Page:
Bike & fly in Normandy
The first bike and paragliding combo by Anthony from Carnets d’Aventure magazine takes place in the Cotentin (northern France). Not the most exotic destination that comes to mind! 3 weeks alternating fatbiking on the area’s immense beaches and paragliding prove you don’t need to go far to find adventure!
Text and photos: Anthony Komarnicki
This article is supported by CARNETS D’AVENTURE
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This article is dedicated to Yann, creator and builder of Salamandre fatbikes, who sadly passed away in March 2021. This fantastic, unforgettable adventure was made possible with the loan of one of his bikes. Not only a master craftsman, Yann was full of ideas and enthusiasm when it came to new projects. Thank you Yann!
With Yann, on a fatbike test session.
First pedal strokes in Normandy. My tour begins in Deauville, which I leave as quickly as possible to reach the area's distinctive large, open beaches.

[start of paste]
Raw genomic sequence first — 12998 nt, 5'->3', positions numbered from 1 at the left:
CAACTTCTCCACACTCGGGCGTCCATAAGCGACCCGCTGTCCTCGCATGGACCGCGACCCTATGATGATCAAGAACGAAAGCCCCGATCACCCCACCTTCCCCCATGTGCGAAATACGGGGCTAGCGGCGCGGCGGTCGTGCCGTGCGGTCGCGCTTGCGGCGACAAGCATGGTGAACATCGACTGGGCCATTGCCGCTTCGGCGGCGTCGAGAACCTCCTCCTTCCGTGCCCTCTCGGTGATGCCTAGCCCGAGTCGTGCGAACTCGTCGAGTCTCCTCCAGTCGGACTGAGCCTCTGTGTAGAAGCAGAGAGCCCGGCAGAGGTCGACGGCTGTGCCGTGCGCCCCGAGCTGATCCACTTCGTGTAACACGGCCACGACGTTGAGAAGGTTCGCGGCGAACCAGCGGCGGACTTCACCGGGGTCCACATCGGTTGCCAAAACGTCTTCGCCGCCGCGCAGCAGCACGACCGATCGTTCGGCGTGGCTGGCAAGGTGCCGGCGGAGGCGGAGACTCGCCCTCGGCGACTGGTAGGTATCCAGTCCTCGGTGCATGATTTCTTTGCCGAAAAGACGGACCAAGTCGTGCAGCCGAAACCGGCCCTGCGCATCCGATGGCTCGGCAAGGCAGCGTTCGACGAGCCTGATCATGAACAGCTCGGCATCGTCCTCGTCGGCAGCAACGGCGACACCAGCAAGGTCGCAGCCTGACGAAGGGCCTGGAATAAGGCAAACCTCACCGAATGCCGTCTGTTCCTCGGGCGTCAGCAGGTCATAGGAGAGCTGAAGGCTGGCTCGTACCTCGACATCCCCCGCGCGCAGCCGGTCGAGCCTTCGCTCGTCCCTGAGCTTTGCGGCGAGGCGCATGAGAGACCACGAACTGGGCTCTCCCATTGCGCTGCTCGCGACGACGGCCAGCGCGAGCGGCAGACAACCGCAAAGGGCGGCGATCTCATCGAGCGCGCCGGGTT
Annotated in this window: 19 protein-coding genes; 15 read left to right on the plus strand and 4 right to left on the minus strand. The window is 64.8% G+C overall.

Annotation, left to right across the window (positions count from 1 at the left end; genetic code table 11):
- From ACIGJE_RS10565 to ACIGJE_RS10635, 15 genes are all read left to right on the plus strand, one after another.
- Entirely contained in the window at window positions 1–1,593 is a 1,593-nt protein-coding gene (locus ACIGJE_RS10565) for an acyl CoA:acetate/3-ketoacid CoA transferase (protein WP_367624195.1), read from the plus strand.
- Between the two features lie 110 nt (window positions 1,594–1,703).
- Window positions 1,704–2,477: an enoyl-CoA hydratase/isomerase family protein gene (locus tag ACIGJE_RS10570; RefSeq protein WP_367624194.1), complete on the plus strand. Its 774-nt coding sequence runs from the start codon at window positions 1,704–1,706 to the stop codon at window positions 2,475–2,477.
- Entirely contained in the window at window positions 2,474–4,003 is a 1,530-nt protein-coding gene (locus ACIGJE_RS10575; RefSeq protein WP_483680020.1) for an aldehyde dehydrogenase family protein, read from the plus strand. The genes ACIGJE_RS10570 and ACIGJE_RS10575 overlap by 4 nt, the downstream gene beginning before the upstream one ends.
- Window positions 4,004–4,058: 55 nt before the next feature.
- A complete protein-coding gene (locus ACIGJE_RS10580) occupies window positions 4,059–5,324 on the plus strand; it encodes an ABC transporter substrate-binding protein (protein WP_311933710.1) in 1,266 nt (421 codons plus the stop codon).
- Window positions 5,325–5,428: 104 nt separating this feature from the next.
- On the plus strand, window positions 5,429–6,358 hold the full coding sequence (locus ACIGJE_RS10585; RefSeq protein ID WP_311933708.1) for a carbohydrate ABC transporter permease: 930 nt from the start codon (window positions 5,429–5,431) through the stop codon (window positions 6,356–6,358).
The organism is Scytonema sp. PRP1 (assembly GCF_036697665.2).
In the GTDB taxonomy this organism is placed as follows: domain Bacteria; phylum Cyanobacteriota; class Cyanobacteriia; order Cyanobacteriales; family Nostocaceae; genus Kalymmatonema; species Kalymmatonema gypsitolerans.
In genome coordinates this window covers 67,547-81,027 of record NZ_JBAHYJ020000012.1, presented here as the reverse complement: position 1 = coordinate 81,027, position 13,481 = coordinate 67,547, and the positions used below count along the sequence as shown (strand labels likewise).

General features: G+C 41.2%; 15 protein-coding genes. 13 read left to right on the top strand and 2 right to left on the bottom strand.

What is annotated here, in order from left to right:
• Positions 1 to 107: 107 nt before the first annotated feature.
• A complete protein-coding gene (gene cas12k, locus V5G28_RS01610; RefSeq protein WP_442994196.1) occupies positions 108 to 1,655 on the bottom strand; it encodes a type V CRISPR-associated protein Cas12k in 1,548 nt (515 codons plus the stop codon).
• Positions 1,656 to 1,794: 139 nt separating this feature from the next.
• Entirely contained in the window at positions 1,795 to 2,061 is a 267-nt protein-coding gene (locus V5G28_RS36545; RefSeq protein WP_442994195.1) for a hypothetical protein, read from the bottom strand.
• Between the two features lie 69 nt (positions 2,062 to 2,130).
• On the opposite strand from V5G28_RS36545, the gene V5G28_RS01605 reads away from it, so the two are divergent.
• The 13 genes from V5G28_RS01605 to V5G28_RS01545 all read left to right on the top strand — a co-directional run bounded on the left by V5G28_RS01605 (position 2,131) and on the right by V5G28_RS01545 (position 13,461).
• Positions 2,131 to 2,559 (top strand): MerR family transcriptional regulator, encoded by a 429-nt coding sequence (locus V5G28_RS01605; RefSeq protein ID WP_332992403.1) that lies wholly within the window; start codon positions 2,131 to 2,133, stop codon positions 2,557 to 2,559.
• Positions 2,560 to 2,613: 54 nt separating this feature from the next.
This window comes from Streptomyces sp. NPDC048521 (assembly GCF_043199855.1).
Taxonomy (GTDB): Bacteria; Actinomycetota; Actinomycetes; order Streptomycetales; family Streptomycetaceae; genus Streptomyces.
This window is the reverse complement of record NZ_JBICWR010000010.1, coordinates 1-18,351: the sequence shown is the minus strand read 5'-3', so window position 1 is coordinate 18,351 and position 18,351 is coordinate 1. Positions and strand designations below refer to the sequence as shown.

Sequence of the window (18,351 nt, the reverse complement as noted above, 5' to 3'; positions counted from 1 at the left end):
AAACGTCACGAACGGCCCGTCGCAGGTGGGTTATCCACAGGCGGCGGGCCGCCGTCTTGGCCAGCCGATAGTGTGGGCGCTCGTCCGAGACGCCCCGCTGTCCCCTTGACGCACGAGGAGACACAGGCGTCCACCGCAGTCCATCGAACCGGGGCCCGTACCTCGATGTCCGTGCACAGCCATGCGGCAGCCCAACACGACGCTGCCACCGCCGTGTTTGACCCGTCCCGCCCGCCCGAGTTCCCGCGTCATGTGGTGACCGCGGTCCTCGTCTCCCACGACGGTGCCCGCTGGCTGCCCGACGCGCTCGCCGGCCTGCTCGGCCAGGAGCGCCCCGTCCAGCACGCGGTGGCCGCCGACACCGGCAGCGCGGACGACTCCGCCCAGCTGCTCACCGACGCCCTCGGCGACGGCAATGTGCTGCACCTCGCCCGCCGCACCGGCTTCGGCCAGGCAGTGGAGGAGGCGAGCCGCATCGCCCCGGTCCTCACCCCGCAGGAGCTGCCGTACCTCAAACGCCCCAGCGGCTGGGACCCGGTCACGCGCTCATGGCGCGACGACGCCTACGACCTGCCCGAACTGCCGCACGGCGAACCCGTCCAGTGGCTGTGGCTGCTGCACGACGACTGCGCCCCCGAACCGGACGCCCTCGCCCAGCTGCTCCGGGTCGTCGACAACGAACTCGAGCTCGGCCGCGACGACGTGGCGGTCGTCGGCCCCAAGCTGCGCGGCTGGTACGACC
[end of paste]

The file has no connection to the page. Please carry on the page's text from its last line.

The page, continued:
Low tide unveils a hugely varied surface, more or less stable, more or less rideable. Thus begins a new learning process of line choices...
Despite their formidable stings, jellyfish are amazing creatures, with fantastic colours.
I'm blown away by the landscapes right from the start. It feels like I'm riding on another planet.
Though not large, each river that arrives at the sea is unpassable, even at low tide (the flow rate is still the same!). I make short detours inland to reach the opposite shore.
Ouistreham on a sunny Sunday. It's the only busy beach for miles around!
... and in stark contrast with all the other beaches in the area, always deserted or very quiet.
I occasionally meet people on horseback, galloping through the vast open spaces. There's a real sense of freedom here!
A freedom that was earned through difficulty and turmoil. This stretch of the Calvados coast is home to the largest concentration of souvenirs from the Normandy landings, and a reminder of the tragic loss of thousands of lives...
Cliffs appear near Arromanches, making it impossible to continue along the shoreline at high tide.
The limestone cliffs crumble away over time, eaten away by the sea and the wind. The Cap Manvieux has receded 40 metres in the last 200 years!